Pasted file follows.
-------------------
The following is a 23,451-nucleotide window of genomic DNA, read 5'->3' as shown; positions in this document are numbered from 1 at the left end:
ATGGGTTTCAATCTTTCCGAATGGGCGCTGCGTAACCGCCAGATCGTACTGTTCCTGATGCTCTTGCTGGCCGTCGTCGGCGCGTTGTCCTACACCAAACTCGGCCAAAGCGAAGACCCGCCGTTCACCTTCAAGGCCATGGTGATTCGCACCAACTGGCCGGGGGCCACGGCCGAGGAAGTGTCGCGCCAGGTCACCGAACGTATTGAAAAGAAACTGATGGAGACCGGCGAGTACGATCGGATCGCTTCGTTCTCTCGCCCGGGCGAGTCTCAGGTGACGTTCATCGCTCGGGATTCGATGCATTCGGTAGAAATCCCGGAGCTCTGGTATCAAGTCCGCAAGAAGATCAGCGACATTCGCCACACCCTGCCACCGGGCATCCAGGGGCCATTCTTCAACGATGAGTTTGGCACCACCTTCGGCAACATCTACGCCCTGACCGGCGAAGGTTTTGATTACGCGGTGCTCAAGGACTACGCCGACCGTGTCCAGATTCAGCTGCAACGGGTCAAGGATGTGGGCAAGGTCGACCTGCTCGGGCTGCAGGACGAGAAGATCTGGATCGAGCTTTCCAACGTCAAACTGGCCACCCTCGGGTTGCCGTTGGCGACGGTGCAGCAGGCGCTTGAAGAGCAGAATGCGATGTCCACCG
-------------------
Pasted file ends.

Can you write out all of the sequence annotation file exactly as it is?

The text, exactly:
The following is a 23,451-nucleotide window of genomic DNA, read 5'->3' as shown; positions in this document are numbered from 1 at the left end:
ATGGGTTTCAATCTTTCCGAATGGGCGCTGCGTAACCGCCAGATCGTACTGTTCCTGATGCTCTTGCTGGCCGTCGTCGGCGCGTTGTCCTACACCAAACTCGGCCAAAGCGAAGACCCGCCGTTCACCTTCAAGGCCATGGTGATTCGCACCAACTGGCCGGGGGCCACGGCCGAGGAAGTGTCGCGCCAGGTCACCGAACGTATTGAAAAGAAACTGATGGAGACCGGCGAGTACGATCGGATCGCTTCGTTCTCTCGCCCGGGCGAGTCTCAGGTGACGTTCATCGCTCGGGATTCGATGCATTCGGTAGAAATCCCGGAGCTCTGGTATCAAGTCCGCAAGAAGATCAGCGACATTCGCCACACCCTGCCACCGGGCATCCAGGGGCCATTCTTCAACGATGAGTTTGGCACCACCTTCGGCAACATCTACGCCCTGACCGGCGAAGGTTTTGATTACGCGGTGCTCAAGGACTACGCCGACCGTGTCCAGATTCAGCTGCAACGGGTCAAGGATGTGGGCAAGGTCGACCTGCTCGGGCTGCAGGACGAGAAGATCTGGATCGAGCTTTCCAACGTCAAACTGGCCACCCTCGGGTTGCCGTTGGCGACGGTGCAGCAGGCGCTTGAAGAGCAGAATGCGATGTCCACCG